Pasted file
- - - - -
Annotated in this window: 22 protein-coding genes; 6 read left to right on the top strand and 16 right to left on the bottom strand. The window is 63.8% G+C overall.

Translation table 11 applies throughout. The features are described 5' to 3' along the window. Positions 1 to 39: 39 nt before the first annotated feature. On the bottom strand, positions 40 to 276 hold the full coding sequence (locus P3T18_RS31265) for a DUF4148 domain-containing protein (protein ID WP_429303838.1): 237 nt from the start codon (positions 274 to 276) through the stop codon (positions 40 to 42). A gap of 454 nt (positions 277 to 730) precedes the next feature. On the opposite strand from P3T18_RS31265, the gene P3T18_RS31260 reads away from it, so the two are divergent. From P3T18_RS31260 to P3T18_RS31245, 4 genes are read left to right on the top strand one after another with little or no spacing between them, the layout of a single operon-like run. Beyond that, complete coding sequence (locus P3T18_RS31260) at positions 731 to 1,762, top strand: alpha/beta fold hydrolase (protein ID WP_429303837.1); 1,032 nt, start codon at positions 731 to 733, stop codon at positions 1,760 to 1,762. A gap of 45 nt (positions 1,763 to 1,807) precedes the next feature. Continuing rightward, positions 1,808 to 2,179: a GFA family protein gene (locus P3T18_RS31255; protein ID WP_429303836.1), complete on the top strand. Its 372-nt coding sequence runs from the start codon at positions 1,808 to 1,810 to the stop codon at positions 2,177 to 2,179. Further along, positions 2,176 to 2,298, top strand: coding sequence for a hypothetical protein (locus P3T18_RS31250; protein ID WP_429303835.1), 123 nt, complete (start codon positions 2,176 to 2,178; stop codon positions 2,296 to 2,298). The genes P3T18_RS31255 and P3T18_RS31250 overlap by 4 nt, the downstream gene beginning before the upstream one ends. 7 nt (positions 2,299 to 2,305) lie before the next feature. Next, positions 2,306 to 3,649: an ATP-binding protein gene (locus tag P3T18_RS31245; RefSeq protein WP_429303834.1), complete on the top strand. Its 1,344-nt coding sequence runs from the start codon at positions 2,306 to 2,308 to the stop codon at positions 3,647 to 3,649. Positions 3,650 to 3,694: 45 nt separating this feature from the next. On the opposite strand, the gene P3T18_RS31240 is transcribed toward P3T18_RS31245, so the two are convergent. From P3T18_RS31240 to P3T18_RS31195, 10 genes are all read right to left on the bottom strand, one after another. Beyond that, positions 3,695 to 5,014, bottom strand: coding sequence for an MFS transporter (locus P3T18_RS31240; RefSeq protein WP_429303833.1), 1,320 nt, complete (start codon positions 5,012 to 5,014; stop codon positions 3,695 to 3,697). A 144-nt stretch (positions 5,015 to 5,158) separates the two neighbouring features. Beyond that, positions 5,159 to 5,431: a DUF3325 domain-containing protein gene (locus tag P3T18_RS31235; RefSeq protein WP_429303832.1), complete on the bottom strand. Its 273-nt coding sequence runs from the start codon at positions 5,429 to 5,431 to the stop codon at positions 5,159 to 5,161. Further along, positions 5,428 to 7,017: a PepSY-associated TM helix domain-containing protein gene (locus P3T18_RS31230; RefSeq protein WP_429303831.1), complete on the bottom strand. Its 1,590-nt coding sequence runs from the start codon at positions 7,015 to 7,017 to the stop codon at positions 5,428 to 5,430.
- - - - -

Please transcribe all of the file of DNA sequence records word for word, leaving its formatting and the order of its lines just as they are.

Annotated in this window: 22 protein-coding genes; 6 read left to right on the top strand and 16 right to left on the bottom strand. The window is 63.8% G+C overall.

Translation table 11 applies throughout. The features are described 5' to 3' along the window. Positions 1 to 39: 39 nt before the first annotated feature. On the bottom strand, positions 40 to 276 hold the full coding sequence (locus P3T18_RS31265) for a DUF4148 domain-containing protein (protein ID WP_429303838.1): 237 nt from the start codon (positions 274 to 276) through the stop codon (positions 40 to 42). A gap of 454 nt (positions 277 to 730) precedes the next feature. On the opposite strand from P3T18_RS31265, the gene P3T18_RS31260 reads away from it, so the two are divergent. From P3T18_RS31260 to P3T18_RS31245, 4 genes are read left to right on the top strand one after another with little or no spacing between them, the layout of a single operon-like run. Beyond that, complete coding sequence (locus P3T18_RS31260) at positions 731 to 1,762, top strand: alpha/beta fold hydrolase (protein ID WP_429303837.1); 1,032 nt, start codon at positions 731 to 733, stop codon at positions 1,760 to 1,762. A gap of 45 nt (positions 1,763 to 1,807) precedes the next feature. Continuing rightward, positions 1,808 to 2,179: a GFA family protein gene (locus P3T18_RS31255; protein ID WP_429303836.1), complete on the top strand. Its 372-nt coding sequence runs from the start codon at positions 1,808 to 1,810 to the stop codon at positions 2,177 to 2,179. Further along, positions 2,176 to 2,298, top strand: coding sequence for a hypothetical protein (locus P3T18_RS31250; protein ID WP_429303835.1), 123 nt, complete (start codon positions 2,176 to 2,178; stop codon positions 2,296 to 2,298). The genes P3T18_RS31255 and P3T18_RS31250 overlap by 4 nt, the downstream gene beginning before the upstream one ends. 7 nt (positions 2,299 to 2,305) lie before the next feature. Next, positions 2,306 to 3,649: an ATP-binding protein gene (locus tag P3T18_RS31245; RefSeq protein WP_429303834.1), complete on the top strand. Its 1,344-nt coding sequence runs from the start codon at positions 2,306 to 2,308 to the stop codon at positions 3,647 to 3,649. Positions 3,650 to 3,694: 45 nt separating this feature from the next. On the opposite strand, the gene P3T18_RS31240 is transcribed toward P3T18_RS31245, so the two are convergent. From P3T18_RS31240 to P3T18_RS31195, 10 genes are all read right to left on the bottom strand, one after another. Beyond that, positions 3,695 to 5,014, bottom strand: coding sequence for an MFS transporter (locus P3T18_RS31240; RefSeq protein WP_429303833.1), 1,320 nt, complete (start codon positions 5,012 to 5,014; stop codon positions 3,695 to 3,697). A 144-nt stretch (positions 5,015 to 5,158) separates the two neighbouring features. Beyond that, positions 5,159 to 5,431: a DUF3325 domain-containing protein gene (locus tag P3T18_RS31235; RefSeq protein WP_429303832.1), complete on the bottom strand. Its 273-nt coding sequence runs from the start codon at positions 5,429 to 5,431 to the stop codon at positions 5,159 to 5,161. Further along, positions 5,428 to 7,017: a PepSY-associated TM helix domain-containing protein gene (locus P3T18_RS31230; RefSeq protein WP_429303831.1), complete on the bottom strand. Its 1,590-nt coding sequence runs from the start codon at positions 7,015 to 7,017 to the stop codon at positions 5,428 to 5,430.